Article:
Supporting article K: How was it made possible for such a magnitude of variety of organisms to exist on earth?
Go back a bit more than 700 million years and you’d find our planet covered in the mother of all ice ages. But around 630 million years ago things warmed up, the ice receded and there was an explosion of new life, including the earliest animals.
A group of biogeochemists have now proposed a theory to help explain how that happened – more phosphorus. Their Letter, published in this week’s edition of the journal Nature, make this argument: Phosphorus is one of the main rate-limiting factors for the growth of life in the oceans. Phosphorus enters the ocean via rivers following weathering of rocks and minerals on the continents. Extensive glaciers during the Cryogenian may have kicked that process into overdrive.
Most researchers believe the Cryogenian period consisted of two major “Snowball Earth” episodes, between about 750 and 630 million years ago, with a period of lesser ice in between. This wasn’t the ice age of the woolly mammoths, with warmth and life at the equator. This was ice that likely extended from the poles to equator, even at low elevations.
Some scientists, who back the “Hard Ball Earth” theory, think even the oceans were covered in a layer of ice.
But even in this period of extreme glaciations, the ice waxed and waned over tens of millions of years, say Timothy Lyons, a biogeochemist with the Department of Earth Sciences at the University of California, Riverside, and one of the authors on the paper.
The authors argue that the retreating ice ground down the rocks they were on top of, eventually depositing more phosphorus into the oceans. This weathering is known to have happened during our most recent ice ages as well.
As more phosphorus entered the oceans, diverse photosynthetic microorganisms that lived in them “bloomed” much as phosphorus runoff from agricultural fields in the Midwest today causes algae blooms in the Gulf of Mexico. During the Cryogenian, however, the delivery of the life-sustaining nutrient persisted over very long periods and likely at huge levels.
When those tiny organisms grew, they produced oxygen as a byproduct of photosynthesis. When they died, they drifted to the bottom of the oceans, where they were buried. When this happens on a large scale, as stimulated by the phosphorus increase of the Cryogenian, oxygen levels increase in the atmosphere.
Over millions of years this cycle pumped more oxygen into the atmosphere, allowing oxygen-needing animals to evolve. The result was an Earth with much higher levels of oxygen that set the stage for life as we know it—leading ultimately to the great diversity of life on land and the oceans. Team leader, Noah Planavsky, Lyons and their colleagues have, for the first time, tied together a mechanism for the needed increase in atmospheric oxygen, the great Snowball ice age, and the first appearance of animals.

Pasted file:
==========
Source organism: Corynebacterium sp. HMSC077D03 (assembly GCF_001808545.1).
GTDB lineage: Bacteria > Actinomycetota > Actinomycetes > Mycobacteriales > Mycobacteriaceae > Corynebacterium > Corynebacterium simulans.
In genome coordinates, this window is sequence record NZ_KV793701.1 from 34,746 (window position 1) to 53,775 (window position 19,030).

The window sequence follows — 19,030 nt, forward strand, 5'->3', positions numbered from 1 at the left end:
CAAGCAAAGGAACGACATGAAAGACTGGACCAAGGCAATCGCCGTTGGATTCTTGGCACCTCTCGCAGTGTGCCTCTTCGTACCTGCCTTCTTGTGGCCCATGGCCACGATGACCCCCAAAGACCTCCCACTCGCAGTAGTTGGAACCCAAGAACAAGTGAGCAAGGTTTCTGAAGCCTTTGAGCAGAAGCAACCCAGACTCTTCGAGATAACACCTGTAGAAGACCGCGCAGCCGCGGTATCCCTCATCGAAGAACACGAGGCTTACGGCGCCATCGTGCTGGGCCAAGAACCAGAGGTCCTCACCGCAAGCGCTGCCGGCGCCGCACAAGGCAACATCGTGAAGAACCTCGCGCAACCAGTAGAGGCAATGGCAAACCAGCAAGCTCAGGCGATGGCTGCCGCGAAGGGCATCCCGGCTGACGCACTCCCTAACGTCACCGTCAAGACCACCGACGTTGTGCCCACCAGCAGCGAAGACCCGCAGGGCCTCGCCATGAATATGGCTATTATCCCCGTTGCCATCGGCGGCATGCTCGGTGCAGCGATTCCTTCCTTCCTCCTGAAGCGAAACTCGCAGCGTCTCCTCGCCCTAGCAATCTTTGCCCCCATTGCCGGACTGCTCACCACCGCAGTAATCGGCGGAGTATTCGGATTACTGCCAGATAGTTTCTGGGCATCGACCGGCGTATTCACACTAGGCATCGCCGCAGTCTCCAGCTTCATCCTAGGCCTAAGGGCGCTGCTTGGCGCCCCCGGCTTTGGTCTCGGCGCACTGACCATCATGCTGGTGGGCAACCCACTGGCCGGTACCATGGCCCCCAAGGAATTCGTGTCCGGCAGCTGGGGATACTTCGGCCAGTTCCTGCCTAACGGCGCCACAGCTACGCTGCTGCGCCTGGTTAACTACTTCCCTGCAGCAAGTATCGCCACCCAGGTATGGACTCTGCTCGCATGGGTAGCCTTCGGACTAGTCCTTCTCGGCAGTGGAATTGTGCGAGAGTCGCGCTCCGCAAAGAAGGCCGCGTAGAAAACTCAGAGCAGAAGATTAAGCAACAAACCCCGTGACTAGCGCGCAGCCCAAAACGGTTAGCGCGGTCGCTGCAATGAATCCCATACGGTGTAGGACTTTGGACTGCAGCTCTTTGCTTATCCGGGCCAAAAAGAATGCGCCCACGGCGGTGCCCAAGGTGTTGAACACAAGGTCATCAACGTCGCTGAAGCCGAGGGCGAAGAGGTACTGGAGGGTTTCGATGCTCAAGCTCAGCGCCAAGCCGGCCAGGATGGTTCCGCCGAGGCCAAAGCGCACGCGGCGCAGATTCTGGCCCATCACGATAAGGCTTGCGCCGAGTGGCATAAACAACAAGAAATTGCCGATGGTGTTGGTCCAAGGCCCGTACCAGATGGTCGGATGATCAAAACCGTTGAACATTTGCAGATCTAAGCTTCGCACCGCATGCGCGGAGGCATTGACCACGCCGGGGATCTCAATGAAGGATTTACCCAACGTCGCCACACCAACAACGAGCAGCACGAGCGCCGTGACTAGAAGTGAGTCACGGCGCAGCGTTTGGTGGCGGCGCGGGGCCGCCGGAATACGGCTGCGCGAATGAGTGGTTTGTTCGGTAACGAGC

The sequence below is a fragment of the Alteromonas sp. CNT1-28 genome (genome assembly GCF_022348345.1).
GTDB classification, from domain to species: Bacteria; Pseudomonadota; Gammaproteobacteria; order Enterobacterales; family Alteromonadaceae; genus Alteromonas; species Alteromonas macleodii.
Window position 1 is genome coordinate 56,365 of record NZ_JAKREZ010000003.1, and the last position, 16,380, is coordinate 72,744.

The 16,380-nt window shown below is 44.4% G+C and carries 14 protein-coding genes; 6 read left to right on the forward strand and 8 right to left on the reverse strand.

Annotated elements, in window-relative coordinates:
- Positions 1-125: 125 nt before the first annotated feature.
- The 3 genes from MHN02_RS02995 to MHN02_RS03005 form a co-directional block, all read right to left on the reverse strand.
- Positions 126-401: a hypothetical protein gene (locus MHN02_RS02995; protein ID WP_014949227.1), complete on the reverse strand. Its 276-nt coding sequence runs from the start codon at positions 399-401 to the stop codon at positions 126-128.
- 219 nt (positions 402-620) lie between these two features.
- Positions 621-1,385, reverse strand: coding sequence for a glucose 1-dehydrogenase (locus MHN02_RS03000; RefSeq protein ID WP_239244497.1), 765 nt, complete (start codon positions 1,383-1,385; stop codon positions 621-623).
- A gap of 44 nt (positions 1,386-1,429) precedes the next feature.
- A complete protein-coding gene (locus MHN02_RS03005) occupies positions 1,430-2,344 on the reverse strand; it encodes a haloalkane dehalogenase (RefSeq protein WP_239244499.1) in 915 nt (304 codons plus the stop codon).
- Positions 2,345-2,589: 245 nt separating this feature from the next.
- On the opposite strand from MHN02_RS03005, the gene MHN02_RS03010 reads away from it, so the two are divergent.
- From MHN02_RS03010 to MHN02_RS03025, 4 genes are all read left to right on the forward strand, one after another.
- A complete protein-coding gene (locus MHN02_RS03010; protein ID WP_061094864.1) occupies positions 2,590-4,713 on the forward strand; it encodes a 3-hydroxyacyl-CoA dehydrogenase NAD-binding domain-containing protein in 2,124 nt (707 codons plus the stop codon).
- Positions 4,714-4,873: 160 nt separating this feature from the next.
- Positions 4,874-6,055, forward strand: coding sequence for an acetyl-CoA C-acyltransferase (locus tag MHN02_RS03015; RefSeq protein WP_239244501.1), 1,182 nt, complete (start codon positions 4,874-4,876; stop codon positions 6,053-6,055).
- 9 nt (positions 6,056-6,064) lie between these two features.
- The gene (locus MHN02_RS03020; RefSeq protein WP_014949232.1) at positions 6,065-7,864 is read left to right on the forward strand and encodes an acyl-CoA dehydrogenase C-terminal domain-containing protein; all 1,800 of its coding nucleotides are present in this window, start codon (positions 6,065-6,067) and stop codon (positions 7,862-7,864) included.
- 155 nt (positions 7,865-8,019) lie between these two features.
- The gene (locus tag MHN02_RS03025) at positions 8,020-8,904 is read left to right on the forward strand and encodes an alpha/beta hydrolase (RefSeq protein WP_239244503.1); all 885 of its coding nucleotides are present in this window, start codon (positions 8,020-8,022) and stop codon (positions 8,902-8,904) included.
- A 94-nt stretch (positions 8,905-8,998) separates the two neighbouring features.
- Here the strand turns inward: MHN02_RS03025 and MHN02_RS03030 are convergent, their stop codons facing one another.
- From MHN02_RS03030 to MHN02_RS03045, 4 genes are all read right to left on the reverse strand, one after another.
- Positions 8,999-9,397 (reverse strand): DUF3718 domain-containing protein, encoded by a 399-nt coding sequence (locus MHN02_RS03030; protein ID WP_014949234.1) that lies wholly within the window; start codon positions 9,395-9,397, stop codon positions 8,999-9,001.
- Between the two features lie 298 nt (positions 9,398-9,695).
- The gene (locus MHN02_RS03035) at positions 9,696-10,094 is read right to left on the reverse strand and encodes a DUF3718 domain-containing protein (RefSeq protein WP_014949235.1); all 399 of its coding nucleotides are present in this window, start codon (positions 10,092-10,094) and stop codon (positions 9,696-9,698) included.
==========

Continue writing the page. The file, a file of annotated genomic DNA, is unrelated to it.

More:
To support their theory, the researchers came up with an ingenious way of measuring how much phosphorous there was in the oceans 750-630 million years ago. They looked at iron-rich deposits formed during this interval around the world. These formations bind with dissolved phosphorous in the ocean in well-understood ways, so that analyses of these ancient deposits today allow estimates of nutrient levels in very ancient sea water.
“The iron-rich rocks behave in a predictable, chemically consistent way that, once you measure the ratio of phosphorus to iron in the rock, allows you to relate that ratio to the amount of dissolved phosphorus in sea water,” says Lyons.
That allowed them to come up with a curve for phosphorous dissolved in sea water through time, which distinctly showed a big peak in high levels during the Cryogenian period.
“There was sustained high phosphorous over this interval, like nothing we’ve seen before or after,” Lyons says.
Lyons cautions that the public shouldn’t take this to mean that the climate change we’re undergoing currently will turn out for the best. The process he and his colleagues describe took place over at least 80 million years. It’s very different from the climate change of today, which is happening in a matter of decades. “Today’s isn’t a natural change, we’ve become geologic agents, and in the process we’ve accelerated the processes of carbon cycling and CO2 release to the atmosphere at previously unknown rates with alarming consequences,” he says.
By Elizabeth Weise